Guest Reviewer: V.S. Ramachandran on Subliminal V.S. Ramachandran is a neuroscientist known for his work in the fields of behavioral neurology and visual psychophysics. The author of The Tell-Tale Brain, He is the Director of the Center for Brain and Cognition, and is currently a Professor in the Department of Psychology and the Neurosciences Graduate Program at the University of California, San Diego.
This delightfully accessible yet intellectually rigorous book transcends traditional boundaries between neuroscience, psychology and philosophy, to tackle the riddle of the unconscious mind. Freud bashing is a popular intellectual pastime these days (I myself have been guilty on occasion) but Mlodinow shows that by emphasizing the unconscious he was on the right track: we are completely unaware of the vast majority of events going on inside our brains. The book presents compelling evidence gleaned from a variety of sources to show that much of our behavior is governed not so much by our conscious mind – which is prone to claim credit – but by a cauldron of motives, drives and unconscious propensities of which we are largely oblivious. Indeed, most of our actions are carried out by the unconscious mind (or minds ) which exists in peaceful harmony with the conscious person "inside" your body. The question of why we are conscious of the tip of the iceberg of neural activity continues to remain elusive but, perhaps, the answer can be found by asking what you can do without being conscious; What’s the IQ of the unconscious mind? Here Mlodinow offers dazzling new insights into what the unconscious can and does do, to influence our lives.
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“Clever, engaging. . . . A popular-science beach book, the sort of tome from which cocktail party anecdotes can be mined by the dozen. . . . Subliminal makes its main point well and concisely.”From the Hardcover edition.
“An assault against the idea that we control our decisions and our beliefs in the way that we think we do . . . A useful addition to the growing body of work arguing convincingly against the idea of the rational human brain.”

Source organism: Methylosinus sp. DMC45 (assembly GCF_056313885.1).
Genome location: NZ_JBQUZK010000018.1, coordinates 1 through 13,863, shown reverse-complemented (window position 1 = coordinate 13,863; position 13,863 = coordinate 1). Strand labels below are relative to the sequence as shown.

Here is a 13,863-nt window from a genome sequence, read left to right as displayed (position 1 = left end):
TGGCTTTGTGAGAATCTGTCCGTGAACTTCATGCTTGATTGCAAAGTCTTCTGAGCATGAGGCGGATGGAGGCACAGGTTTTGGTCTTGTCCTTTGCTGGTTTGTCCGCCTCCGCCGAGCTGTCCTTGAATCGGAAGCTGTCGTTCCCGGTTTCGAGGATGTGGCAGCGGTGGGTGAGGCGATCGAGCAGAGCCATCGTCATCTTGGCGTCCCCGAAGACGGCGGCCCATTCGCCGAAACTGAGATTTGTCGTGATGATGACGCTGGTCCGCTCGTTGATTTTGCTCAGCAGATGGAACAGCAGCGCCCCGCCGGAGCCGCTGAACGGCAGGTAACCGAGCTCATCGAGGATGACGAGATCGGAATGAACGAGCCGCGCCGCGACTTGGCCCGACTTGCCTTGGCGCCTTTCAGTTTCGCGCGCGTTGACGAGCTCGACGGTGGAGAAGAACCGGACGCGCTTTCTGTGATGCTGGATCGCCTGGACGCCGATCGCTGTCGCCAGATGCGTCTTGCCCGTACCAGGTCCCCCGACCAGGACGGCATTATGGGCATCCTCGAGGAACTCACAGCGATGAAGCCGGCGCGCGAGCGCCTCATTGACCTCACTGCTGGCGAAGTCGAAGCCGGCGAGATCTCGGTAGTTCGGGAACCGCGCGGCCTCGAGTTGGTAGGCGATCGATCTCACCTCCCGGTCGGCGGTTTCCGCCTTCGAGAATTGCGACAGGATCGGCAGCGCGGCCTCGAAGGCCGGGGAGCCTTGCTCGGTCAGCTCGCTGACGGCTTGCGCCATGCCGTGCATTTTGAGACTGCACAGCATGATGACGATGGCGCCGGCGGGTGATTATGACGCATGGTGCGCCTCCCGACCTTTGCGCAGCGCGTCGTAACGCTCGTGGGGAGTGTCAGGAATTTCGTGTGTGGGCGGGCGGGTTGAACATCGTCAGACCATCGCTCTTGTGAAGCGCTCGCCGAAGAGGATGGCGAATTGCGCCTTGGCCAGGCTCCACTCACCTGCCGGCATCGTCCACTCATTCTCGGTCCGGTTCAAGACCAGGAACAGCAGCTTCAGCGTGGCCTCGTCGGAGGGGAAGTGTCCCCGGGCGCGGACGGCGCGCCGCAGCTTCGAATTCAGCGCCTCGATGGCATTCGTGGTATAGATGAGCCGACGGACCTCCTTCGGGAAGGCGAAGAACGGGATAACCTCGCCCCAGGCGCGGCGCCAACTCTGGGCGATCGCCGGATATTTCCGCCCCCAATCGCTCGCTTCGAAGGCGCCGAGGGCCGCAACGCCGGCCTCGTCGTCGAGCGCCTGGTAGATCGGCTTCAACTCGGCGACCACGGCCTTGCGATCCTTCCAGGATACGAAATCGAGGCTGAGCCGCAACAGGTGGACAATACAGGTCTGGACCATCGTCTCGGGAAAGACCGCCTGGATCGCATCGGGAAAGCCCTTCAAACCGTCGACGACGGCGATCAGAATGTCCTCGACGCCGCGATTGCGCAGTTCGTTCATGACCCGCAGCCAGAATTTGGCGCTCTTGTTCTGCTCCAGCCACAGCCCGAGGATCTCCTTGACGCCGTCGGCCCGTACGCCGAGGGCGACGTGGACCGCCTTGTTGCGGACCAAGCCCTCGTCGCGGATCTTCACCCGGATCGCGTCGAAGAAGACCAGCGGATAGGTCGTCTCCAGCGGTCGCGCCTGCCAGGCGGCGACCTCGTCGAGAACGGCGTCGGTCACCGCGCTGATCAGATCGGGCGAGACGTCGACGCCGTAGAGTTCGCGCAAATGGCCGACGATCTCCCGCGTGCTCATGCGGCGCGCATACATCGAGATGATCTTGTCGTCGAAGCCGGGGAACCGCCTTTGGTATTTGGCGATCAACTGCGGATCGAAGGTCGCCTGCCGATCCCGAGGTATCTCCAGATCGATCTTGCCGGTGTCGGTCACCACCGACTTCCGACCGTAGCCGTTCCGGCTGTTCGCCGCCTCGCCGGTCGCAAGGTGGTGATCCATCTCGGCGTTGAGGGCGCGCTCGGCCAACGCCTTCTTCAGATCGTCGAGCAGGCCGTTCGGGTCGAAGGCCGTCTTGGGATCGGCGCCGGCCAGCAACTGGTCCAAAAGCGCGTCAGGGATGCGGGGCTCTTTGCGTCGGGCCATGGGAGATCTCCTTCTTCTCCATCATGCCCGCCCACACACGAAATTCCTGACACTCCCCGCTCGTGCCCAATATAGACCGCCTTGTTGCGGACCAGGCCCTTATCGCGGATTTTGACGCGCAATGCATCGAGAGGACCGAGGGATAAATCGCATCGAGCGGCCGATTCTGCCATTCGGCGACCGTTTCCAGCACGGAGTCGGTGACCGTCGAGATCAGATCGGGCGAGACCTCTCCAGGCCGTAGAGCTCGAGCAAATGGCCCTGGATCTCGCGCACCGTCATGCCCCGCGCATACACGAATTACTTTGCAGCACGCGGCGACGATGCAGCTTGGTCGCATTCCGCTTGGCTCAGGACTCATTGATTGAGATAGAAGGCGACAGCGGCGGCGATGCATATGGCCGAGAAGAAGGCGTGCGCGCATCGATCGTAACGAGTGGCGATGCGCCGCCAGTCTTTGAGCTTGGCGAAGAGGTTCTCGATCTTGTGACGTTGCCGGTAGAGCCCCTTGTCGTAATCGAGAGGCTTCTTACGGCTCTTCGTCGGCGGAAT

—The Daily Beast
“Mlodinow, a theoretical physicist who has been developing a nice sideline in popular science writing, shows how the idea of the unconscious has become respectable again . . . Fascinating.”
“This very enlightening book explores the two sides of our mental lives, with a focus on the subconscious or subliminal element. Drawing on clinical research conducted over a period of several decades and containing a number of rather startling revelations . . . the book appeals to readers with an interest in the workings of the human mind.”
“One of the ten books to watch out for in 2012 . . . Physicist, science writer and Hollywood screenwriter Leonard Mlodinow is out to explore how important the unconscious is in shaping the way we process the world.”
“Mlodinow never fails to make science both accessible and entertaining.”
—Stephen Hawking, author of A Brief History of Time
“Think you know the whys and hows of your choices? Follow Mlodinow on a gorgeous journey that will make you think again.”
—David Eagleman, author of Incognito
“With the same deft touch he showed in The Drunkard’s Walk, Mlodinow probes the subtle, automatic, and often unnoticed influences on our behavior.”
—Daniel J. Simons, professor of psychology, University of Illinois, and coauthor of The Invisible Gorilla
“If you liked The Drunkard’s Walk, you’ll love Subliminal. This engaging and insightful book not only makes neuroscience understandable, it also makes it fascinating. You will look at yourself (and those around you) in a new way.”
—Joseph T. Hallinan, author of Why We Make Mistakes
“A must-read book that is both provocative and hugely entertaining. Mlodinow provides many eye-opening insights into the ways we act in business, finance, politics, and our personal lives.”
—Jerry A. Webman, chief economist, OppenheimerFunds, Inc., and author of MoneyShift
“A highly readable, funny, and thought-provoking travelogue by Mlodinow, a trusted traveler in this treacherous region, who leads us on a tour of the little-known country that is our unconscious mind.”
—Christof Koch, professor of cognitive and behavioral biology, California Institute of Technology